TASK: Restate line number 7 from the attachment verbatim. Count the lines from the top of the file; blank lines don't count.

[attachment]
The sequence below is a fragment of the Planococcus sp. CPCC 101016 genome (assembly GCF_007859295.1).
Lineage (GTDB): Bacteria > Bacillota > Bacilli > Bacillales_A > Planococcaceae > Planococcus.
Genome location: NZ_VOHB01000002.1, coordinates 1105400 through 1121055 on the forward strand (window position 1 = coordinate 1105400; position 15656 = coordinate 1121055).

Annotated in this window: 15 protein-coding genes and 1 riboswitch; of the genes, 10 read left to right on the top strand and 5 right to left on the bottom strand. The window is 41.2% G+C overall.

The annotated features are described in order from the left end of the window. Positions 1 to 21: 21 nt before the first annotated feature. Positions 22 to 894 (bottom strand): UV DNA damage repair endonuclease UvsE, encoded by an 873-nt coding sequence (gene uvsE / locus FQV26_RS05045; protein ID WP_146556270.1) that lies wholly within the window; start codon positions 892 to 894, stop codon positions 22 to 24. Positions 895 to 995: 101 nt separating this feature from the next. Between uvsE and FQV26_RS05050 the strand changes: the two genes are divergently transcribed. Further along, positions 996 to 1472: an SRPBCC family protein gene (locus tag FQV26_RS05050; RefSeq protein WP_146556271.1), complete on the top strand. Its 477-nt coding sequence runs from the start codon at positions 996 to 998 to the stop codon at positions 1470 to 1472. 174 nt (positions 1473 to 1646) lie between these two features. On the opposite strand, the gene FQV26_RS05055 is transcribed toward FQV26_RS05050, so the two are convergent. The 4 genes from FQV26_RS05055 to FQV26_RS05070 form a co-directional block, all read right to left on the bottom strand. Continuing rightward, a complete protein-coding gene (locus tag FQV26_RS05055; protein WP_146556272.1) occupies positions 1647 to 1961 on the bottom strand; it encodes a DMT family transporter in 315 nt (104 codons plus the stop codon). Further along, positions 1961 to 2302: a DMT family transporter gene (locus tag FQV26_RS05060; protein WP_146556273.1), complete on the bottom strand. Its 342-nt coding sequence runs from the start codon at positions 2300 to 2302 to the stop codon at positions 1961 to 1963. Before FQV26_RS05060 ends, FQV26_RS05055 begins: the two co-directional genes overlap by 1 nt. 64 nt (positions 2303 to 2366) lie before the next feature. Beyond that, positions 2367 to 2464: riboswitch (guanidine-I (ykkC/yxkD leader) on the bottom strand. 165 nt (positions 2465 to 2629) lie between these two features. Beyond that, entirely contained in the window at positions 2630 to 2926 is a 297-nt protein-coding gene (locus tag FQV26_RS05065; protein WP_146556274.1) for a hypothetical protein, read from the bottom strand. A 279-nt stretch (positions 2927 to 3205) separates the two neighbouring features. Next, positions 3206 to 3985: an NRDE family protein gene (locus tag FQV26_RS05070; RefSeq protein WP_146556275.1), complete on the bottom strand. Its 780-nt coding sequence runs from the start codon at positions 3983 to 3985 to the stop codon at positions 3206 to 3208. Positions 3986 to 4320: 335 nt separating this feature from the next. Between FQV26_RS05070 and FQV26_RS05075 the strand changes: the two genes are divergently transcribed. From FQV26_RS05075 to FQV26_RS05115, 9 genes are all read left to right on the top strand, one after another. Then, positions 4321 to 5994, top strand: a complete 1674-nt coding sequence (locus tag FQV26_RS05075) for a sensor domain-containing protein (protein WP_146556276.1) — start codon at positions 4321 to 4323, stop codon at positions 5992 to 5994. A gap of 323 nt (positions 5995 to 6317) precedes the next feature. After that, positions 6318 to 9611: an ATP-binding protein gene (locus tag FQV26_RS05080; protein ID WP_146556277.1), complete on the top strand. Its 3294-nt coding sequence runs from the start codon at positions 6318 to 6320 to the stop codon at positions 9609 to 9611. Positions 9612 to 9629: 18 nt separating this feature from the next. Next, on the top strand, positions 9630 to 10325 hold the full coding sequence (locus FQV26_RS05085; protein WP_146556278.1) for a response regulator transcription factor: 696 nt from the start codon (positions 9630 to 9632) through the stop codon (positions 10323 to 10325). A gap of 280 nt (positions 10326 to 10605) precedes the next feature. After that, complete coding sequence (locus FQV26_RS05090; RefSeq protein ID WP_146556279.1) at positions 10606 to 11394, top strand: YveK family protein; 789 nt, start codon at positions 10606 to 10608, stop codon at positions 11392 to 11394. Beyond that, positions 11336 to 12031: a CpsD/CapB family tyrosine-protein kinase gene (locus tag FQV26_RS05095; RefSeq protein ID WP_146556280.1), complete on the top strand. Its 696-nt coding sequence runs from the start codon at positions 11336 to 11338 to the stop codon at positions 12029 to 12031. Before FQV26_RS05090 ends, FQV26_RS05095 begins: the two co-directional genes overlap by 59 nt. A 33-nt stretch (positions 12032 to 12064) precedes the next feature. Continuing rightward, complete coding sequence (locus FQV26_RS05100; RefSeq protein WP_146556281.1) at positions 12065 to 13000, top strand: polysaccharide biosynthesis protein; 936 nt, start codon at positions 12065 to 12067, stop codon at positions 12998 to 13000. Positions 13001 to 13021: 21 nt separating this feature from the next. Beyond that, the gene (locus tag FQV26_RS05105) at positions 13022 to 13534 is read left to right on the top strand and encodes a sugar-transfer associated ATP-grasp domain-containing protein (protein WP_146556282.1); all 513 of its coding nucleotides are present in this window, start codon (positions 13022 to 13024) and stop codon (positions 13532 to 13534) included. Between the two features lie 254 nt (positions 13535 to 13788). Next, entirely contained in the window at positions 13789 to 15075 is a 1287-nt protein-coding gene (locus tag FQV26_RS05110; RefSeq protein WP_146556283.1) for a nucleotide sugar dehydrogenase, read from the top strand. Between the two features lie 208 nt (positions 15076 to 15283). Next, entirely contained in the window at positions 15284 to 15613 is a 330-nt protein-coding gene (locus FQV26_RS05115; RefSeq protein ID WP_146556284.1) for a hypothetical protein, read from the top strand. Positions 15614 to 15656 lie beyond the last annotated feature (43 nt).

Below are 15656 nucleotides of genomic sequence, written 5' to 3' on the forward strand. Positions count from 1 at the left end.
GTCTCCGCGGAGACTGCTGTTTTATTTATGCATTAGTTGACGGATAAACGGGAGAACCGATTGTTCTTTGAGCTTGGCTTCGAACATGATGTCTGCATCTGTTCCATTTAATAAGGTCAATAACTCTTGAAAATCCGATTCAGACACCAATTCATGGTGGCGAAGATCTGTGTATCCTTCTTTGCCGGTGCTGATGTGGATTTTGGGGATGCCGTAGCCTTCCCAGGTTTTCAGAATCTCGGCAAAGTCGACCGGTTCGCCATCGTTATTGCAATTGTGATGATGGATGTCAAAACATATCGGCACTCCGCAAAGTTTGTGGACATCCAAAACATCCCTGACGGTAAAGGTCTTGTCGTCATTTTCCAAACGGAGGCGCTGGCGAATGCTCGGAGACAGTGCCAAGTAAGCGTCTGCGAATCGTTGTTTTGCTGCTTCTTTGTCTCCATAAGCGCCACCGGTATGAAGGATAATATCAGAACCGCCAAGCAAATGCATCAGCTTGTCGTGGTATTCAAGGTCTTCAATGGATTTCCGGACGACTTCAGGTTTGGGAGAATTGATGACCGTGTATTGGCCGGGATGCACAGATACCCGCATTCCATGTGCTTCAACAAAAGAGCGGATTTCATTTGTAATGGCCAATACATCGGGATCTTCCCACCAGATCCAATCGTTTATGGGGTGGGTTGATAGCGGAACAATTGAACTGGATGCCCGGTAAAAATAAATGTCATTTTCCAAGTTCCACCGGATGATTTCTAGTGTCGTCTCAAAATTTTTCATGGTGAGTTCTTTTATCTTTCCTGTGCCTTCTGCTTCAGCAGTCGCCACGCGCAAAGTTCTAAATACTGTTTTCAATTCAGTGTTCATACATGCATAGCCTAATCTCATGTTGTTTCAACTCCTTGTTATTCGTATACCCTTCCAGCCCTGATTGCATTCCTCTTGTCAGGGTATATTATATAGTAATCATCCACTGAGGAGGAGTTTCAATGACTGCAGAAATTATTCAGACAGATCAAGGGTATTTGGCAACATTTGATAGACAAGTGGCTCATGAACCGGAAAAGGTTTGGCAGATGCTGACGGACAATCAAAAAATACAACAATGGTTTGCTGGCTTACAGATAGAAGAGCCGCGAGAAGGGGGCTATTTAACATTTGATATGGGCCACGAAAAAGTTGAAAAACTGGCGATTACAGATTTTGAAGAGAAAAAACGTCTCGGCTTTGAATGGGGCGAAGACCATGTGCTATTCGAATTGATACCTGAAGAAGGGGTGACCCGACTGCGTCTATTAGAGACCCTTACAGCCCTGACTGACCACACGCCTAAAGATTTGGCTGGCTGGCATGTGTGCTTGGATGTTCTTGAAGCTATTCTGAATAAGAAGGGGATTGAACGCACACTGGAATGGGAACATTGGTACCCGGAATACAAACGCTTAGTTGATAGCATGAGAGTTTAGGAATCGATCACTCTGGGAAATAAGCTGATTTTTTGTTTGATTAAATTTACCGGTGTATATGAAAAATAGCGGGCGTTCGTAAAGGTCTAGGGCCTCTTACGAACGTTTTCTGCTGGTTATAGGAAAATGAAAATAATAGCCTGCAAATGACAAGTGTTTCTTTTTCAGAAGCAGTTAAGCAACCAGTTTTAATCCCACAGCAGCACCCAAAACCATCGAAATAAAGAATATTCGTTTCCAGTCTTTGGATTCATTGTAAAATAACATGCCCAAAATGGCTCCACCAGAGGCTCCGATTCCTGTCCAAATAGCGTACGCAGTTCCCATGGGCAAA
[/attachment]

GTCTCCGCGGAGACTGCTGTTTTATTTATGCATTAGTTGACGGATAAACGGGAGAACCGATTGTTCTTTGAGCTTGGCTTCGAACATGATGTCTGCATCTGTTCCATTTAATAAGGTCAATAACTCTTGAAAATCCGATTCAGACACCAATTCATGGTGGCGAAGATCTGTGTATCCTTCTTTGCCGGTGCTGATGTGGATTTTGGGGATGCCGTAGCCTTCCCAGGTTTTCAGAATCTCGGCAAAGTCGACCGGTTCGCCATCGTTATTGCAATTGTGATGATGGATGTCAAAACATATCGGCACTCCGCAAAGTTTGTGGACATCCAAAACATCCCTGACGGTAAAGGTCTTGTCGTCATTTTCCAAACGGAGGCGCTGGCGAATGCTCGGAGACAGTGCCAAGTAAGCGTCTGCGAATCGTTGTTTTGCTGCTTCTTTGTCTCCATAAGCGCCACCGGTATGAAGGATAATATCAGAACCGCCAAGCAAATGCATCAGCTTGTCGTGGTATTCAAGGTCTTCAATGGATTTCCGGACGACTTCAGGTTTGGGAGAATTGATGACCGTGTATTGGCCGGGATGCACAGATACCCGCATTCCATGTGCTTCAACAAAAGAGCGGATTTCATTTGTAATGGCCAATACATCGGGATCTTCCCACCAGATCCAATCGTTTATGGGGTGGGTTGATAGCGGAACAATTGAACTGGATGCCCGGTAAAAATAAATGTCATTTTCCAAGTTCCACCGGATGATTTCTAGTGTCGTCTCAAAATTTTTCATGGTGAGTTCTTTTATCTTTCCTGTGCCTTCTGCTTCAGCAGTCGCCACGCGCAAAGTTCTAAATACTGTTTTCAATTCAGTGTTCATACATGCATAGCCTAATCTCATGTTGTTTCAACTCCTTGTTATTCGTATACCCTTCCAGCCCTGATTGCATTCCTCTTGTCAGGGTATATTATATAGTAATCATCCACTGAGGAGGAGTTTCAATGACTGCAGAAATTATTCAGACAGATCAAGGGTATTTGGCAACATTTGATAGACAAGTGGCTCATGAACCGGAAAAGGTTTGGCAGATGCTGACGGACAATCAAAAAATACAACAATGGTTTGCTGGCTTACAGATAGAAGAGCCGCGAGAAGGGGGCTATTTAACATTTGATATGGGCCACGAAAAAGTTGAAAAACTGGCGATTACAGATTTTGAAGAGAAAAAACGTCTCGGCTTTGAATGGGGCGAAGACCATGTGCTATTCGAATTGATACCTGAAGAAGGGGTGACCCGACTGCGTCTATTAGAGACCCTTACAGCCCTGACTGACCACACGCCTAAAGATTTGGCTGGCTGGCATGTGTGCTTGGATGTTCTTGAAGCTATTCTGAATAAGAAGGGGATTGAACGCACACTGGAATGGGAACATTGGTACCCGGAATACAAACGCTTAGTTGATAGCATGAGAGTTTAGGAATCGATCACTCTGGGAAATAAGCTGATTTTTTGTTTGATTAAATTTACCGGTGTATATGAAAAATAGCGGGCGTTCGTAAAGGTCTAGGGCCTCTTACGAACGTTTTCTGCTGGTTATAGGAAAATGAAAATAATAGCCTGCAAATGACAAGTGTTTCTTTTTCAGAAGCAGTTAAGCAACCAGTTTTAATCCCACAGCAGCACCCAAAACCATCGAAATAAAGAATATTCGTTTCCAGTCTTTGGATTCATTGTAAAATAACATGCCCAAAATGGCTCCACCAGAGGCTCCGATTCCTGTCCAAATAGCGTACGCAGTTCCCATGGGCAAA